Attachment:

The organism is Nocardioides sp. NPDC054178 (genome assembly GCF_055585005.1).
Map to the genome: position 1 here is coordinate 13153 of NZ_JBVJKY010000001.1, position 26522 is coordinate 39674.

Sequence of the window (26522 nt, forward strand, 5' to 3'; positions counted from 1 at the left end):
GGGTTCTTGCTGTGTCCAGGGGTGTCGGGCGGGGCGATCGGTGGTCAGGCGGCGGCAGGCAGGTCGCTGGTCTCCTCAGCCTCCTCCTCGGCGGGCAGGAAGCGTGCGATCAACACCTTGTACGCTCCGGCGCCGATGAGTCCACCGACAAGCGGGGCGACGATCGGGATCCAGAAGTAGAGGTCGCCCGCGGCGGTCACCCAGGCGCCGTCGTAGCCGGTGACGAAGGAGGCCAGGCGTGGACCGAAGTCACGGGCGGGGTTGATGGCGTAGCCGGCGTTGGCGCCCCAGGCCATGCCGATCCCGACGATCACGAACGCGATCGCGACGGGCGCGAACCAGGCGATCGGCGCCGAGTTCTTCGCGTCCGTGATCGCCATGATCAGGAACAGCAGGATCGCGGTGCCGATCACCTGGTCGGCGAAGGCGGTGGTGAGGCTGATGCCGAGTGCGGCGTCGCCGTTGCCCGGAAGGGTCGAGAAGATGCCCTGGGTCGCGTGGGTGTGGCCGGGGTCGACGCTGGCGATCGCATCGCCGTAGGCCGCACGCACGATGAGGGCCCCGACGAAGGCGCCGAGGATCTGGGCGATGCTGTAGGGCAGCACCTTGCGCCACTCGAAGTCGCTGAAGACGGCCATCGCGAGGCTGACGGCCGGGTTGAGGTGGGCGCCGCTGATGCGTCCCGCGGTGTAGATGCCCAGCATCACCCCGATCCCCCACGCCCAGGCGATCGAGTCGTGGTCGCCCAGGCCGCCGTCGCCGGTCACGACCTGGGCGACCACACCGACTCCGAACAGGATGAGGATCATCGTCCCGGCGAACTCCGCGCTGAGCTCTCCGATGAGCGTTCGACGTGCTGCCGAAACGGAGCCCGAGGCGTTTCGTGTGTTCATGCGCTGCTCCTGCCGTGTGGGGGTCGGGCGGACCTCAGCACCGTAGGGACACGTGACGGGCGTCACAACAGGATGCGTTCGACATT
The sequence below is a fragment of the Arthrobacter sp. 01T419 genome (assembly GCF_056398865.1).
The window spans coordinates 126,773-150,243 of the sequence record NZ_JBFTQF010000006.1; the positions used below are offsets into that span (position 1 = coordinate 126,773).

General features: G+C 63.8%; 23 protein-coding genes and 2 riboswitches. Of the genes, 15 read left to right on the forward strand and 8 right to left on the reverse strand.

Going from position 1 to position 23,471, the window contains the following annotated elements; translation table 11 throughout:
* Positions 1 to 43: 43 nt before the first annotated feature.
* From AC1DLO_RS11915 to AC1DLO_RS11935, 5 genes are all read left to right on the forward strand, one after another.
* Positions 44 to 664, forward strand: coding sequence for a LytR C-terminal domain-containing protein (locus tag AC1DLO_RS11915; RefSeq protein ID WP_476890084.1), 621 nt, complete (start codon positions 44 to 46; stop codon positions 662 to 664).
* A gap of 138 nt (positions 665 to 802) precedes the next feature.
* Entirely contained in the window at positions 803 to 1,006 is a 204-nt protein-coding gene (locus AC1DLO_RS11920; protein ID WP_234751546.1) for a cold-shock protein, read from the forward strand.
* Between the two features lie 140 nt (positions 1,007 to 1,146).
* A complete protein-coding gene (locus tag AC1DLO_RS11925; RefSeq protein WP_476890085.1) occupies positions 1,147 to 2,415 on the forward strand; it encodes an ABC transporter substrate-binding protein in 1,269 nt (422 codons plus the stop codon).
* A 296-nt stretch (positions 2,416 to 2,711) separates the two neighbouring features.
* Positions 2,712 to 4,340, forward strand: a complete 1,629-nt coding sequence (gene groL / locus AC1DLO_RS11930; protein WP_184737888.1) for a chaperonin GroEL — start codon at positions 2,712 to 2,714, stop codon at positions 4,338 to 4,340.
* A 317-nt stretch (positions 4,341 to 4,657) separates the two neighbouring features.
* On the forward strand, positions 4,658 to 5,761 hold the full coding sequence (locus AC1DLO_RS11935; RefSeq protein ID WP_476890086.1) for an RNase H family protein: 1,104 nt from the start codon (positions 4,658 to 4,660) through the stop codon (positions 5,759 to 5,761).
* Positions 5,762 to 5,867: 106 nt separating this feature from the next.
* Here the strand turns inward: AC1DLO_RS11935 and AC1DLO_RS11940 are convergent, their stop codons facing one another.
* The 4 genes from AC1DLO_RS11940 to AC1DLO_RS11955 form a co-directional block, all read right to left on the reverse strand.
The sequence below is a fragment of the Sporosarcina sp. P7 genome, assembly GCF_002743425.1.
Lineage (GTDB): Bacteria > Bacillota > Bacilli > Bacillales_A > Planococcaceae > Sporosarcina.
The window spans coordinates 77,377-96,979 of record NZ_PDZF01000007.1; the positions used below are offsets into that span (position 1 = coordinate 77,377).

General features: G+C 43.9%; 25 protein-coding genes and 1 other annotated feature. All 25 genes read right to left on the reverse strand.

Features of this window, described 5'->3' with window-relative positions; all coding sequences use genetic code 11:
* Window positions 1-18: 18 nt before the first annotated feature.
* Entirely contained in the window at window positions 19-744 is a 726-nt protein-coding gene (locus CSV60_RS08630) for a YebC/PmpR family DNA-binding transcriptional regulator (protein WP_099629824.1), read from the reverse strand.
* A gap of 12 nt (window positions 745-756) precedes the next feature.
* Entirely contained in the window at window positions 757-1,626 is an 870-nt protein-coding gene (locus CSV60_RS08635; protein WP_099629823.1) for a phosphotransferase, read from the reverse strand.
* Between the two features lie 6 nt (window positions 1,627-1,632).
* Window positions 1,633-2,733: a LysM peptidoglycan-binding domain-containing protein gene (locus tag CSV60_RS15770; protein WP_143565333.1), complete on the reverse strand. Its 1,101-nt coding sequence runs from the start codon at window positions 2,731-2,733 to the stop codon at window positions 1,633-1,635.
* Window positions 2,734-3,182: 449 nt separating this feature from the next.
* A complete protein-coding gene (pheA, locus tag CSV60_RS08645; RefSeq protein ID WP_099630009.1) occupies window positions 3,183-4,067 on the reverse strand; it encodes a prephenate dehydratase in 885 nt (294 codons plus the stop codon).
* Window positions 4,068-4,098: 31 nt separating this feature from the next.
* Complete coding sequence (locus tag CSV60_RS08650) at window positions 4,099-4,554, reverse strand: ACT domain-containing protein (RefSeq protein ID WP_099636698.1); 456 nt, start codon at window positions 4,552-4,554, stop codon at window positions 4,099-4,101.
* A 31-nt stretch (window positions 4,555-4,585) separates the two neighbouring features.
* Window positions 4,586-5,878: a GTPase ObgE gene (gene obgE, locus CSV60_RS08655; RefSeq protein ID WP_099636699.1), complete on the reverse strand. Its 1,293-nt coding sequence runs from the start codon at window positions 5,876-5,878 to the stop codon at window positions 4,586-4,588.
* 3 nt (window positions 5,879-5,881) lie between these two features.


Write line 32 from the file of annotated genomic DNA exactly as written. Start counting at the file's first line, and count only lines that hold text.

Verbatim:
* Between the two features lie 6 nt (window positions 1,627-1,632).